“Oh, you want another one now?” Xander maliciously misinterpreted him. “No problem. Fifty this time, my love.”

Adam was already knowingly turning up the dial, and reset the sync mode as well.

“Clear!” Xander yelled out again a few seconds later, with a maniacal tone in his voice.

“Auuugh!” Trent’s groan was louder and more intense as his torso contracted with the syncronized shock. Afterward, he lie far limper than he did before, and his breathing became shallow and rapid. “Please…” He managed to whisper again, before his consciousness lapsed once more.

Adam stepped up to the table then, his serious brown eyes locked to the monitor as he watched him enter cardiac arrest. He pressed his stethoscope to his chest very briefly to confirm the condition.

Xander stroked his chin with one hand and held both paddles with the other as he tried to figure out what had happened before Adam said it, but he was unable to.

“He’s tachycardic. Here,” Adam said gently, and gestured for the paddles.

Xander handed them off silently, and watched with intense interest as the trace displayed Trent’s heart quivering helplessly at 267, 271, 255 beats per minute. It changed rapidly second-to-second.

“What do you need?” Xander asked as Adam positioned the paddles.

“200.”

He turned the dial and pressed charge for him as well. It took the machine a little longer to prepare 200J, but Xander loved every moment of seeing his large husband hunched over their patient, razor-focused, and waiting.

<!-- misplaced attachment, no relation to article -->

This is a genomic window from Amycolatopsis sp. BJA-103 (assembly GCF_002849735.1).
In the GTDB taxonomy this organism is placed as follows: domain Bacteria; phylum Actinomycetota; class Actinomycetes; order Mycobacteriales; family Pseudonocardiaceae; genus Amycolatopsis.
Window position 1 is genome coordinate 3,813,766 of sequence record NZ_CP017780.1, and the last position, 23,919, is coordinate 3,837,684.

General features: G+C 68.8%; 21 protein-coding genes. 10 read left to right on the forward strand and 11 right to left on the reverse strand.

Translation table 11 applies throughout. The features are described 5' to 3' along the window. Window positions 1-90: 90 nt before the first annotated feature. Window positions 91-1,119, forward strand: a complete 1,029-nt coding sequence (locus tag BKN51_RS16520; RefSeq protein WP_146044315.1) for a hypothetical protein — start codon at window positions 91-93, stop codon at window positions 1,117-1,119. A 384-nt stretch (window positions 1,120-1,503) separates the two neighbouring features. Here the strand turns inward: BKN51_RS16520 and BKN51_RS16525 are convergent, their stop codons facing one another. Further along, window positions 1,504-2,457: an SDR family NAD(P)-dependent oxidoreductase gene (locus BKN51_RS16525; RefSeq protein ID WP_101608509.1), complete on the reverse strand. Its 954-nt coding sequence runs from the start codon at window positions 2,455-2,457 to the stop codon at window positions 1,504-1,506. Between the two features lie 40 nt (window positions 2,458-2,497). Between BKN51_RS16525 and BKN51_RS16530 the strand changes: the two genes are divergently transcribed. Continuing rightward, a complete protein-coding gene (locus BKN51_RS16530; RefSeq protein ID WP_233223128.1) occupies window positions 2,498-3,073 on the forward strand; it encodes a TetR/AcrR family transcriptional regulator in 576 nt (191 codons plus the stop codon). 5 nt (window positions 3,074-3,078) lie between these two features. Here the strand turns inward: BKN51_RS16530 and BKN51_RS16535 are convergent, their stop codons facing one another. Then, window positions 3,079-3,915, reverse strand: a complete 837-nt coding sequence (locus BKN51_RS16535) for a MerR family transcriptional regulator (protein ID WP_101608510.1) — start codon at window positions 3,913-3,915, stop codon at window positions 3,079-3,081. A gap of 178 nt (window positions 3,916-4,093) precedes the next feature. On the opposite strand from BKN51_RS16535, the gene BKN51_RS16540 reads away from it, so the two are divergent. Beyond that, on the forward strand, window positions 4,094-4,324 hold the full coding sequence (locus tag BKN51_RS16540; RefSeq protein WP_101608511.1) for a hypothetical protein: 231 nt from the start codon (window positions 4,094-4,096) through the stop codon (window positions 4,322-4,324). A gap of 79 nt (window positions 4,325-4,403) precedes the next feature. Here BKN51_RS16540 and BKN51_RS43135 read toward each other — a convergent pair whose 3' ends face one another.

The audio tone changed, and Adam immediately pushed down with force. “Stand clear!”

Trent spasmed helplessly under the paddles, and the shock even jostled his legs this time around. There was a pause, and then sinus rhythm returned.

“He’s got a really strong heart, considering everything,” Adam remarked as he set down the paddles on top of the unit.

“He does,” Xander agreed. “And I, for one, can’t wait to see how far we can push it before it gives out once and for all.”

[Part 5 of 9]

Part 1, Part 2, Part 3, Part 4, Part 6, Part 7, Part 8, Part 9

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one day I’ll hope to find someone to share this with, I crave for understanding and passion, maybe some tenderness won’t hurt.

For the first time in the 30something years I’ve been around, I am trying to build something for me, something that is just my own…in order to share it, because I’ve been alone for far too much part of that time span.

Again, and forever again I am glad to be part of this community…

image

Originally posted by contac

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I got in contact to get a BLS/BLSD certification, the course should begin at the end of March, can’t wait !

Also a friend/colleague of mine showed up today with a Holter monitor…❤❤❤

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TAT: Time is crucial when you're pulling a drowning person from the water. How long have they been under? The rescuer wonders while they perform CPR, frantically trying to breathe life back into their friend's unresponsive body.

Can you say whumperflies??